A Weak Grip Could Predict Increased Risk of Heart Attack

Researchers say they have discovered a surprisingly easy way to tell which patients are likely to have a heart attack or stroke down the line. This prediction is based on the strength of a person’s grip, says findings from a recent study published in the Lancet, a medical journal, and reported by NBC News.

For four years, the study followed nearly 140,000 people from 17 different countries between ages 35 and 70. (Participants were taking part in a larger study about health outcomes in the city versus the countryside.)

After evaluating the data, researchers found that for every 10 pounds of grip strength individuals lost, participants had a 17 percent higher risk of death from heart attack or stroke. What’s more, these study participants were also 7 percent more likely to have a non-fatal heart attack.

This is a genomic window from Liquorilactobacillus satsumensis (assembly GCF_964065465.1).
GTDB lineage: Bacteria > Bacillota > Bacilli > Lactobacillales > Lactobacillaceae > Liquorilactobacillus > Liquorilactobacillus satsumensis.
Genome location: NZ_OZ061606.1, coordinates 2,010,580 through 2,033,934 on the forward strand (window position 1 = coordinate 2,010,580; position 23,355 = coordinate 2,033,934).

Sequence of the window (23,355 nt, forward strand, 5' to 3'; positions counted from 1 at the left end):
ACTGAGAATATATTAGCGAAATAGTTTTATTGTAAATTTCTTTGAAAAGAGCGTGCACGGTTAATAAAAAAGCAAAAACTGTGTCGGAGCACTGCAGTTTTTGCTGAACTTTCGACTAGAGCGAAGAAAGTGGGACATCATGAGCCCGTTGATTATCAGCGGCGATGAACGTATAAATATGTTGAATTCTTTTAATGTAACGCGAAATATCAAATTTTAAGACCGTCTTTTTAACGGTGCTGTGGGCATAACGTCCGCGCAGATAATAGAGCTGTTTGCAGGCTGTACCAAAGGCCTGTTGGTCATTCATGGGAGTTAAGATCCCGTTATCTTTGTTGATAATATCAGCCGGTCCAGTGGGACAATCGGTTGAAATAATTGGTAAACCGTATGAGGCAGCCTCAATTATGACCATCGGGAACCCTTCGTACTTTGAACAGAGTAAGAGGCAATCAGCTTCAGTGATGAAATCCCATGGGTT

In addition, researchers found that grip strength was statistically a better predictor of death from cardiovascular illnesses than blood pressure, even when they accounted for the participants’ age, level of physical activity and other lifestyle factors.

In general, study authors believed the link was strong enough that a simple grip test could actually be the cheapest, quickest way to filter out which patients need the most heart health care. “This study really strengthens the case for using grip strength as a marker,” said Bob McLean, DSc, MPH, an assistant scientist at Harvard’s Institute for Aging Research, who commented on the study.

Still, scientists aren’t clear on how grip strength translates into the likelihood of suffering heart disease or stroke. The American Heart Association cautioned that a lot more studying must be done before doctors include measuring grip strength in routine clinical practice.



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